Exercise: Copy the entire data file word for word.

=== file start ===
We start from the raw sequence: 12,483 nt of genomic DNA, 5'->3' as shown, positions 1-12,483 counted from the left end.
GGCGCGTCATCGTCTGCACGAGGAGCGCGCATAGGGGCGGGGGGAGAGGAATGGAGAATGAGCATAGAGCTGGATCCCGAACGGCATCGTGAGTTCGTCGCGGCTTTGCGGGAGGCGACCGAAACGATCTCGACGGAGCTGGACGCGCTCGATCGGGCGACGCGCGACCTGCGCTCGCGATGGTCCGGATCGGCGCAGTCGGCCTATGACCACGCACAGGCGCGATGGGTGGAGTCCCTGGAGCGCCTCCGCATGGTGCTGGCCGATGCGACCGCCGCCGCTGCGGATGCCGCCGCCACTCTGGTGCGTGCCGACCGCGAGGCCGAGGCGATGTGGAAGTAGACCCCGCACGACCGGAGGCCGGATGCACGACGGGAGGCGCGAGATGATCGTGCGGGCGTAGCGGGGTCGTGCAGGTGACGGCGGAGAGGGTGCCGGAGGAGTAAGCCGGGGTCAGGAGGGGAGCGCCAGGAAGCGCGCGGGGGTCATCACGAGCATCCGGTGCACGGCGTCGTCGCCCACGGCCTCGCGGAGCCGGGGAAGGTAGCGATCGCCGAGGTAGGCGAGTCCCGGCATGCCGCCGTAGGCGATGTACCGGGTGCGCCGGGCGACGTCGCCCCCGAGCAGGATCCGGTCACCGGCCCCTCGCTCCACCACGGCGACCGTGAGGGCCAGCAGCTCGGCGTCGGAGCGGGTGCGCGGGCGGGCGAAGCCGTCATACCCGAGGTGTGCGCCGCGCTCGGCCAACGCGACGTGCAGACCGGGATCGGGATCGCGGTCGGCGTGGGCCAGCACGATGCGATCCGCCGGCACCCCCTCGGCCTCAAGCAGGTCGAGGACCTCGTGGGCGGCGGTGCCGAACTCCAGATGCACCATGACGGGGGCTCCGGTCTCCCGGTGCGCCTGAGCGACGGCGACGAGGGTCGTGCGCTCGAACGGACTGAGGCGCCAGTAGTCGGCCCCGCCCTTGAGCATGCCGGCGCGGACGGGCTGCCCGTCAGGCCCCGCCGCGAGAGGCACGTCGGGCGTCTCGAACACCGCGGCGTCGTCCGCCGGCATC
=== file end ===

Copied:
We start from the raw sequence: 12,483 nt of genomic DNA, 5'->3' as shown, positions 1-12,483 counted from the left end.
GGCGCGTCATCGTCTGCACGAGGAGCGCGCATAGGGGCGGGGGGAGAGGAATGGAGAATGAGCATAGAGCTGGATCCCGAACGGCATCGTGAGTTCGTCGCGGCTTTGCGGGAGGCGACCGAAACGATCTCGACGGAGCTGGACGCGCTCGATCGGGCGACGCGCGACCTGCGCTCGCGATGGTCCGGATCGGCGCAGTCGGCCTATGACCACGCACAGGCGCGATGGGTGGAGTCCCTGGAGCGCCTCCGCATGGTGCTGGCCGATGCGACCGCCGCCGCTGCGGATGCCGCCGCCACTCTGGTGCGTGCCGACCGCGAGGCCGAGGCGATGTGGAAGTAGACCCCGCACGACCGGAGGCCGGATGCACGACGGGAGGCGCGAGATGATCGTGCGGGCGTAGCGGGGTCGTGCAGGTGACGGCGGAGAGGGTGCCGGAGGAGTAAGCCGGGGTCAGGAGGGGAGCGCCAGGAAGCGCGCGGGGGTCATCACGAGCATCCGGTGCACGGCGTCGTCGCCCACGGCCTCGCGGAGCCGGGGAAGGTAGCGATCGCCGAGGTAGGCGAGTCCCGGCATGCCGCCGTAGGCGATGTACCGGGTGCGCCGGGCGACGTCGCCCCCGAGCAGGATCCGGTCACCGGCCCCTCGCTCCACCACGGCGACCGTGAGGGCCAGCAGCTCGGCGTCGGAGCGGGTGCGCGGGCGGGCGAAGCCGTCATACCCGAGGTGTGCGCCGCGCTCGGCCAACGCGACGTGCAGACCGGGATCGGGATCGCGGTCGGCGTGGGCCAGCACGATGCGATCCGCCGGCACCCCCTCGGCCTCAAGCAGGTCGAGGACCTCGTGGGCGGCGGTGCCGAACTCCAGATGCACCATGACGGGGGCTCCGGTCTCCCGGTGCGCCTGAGCGACGGCGACGAGGGTCGTGCGCTCGAACGGACTGAGGCGCCAGTAGTCGGCCCCGCCCTTGAGCATGCCGGCGCGGACGGGCTGCCCGTCAGGCCCCGCCGCGAGAGGCACGTCGGGCGTCTCGAACACCGCGGCGTCGTCCGCCGGCATC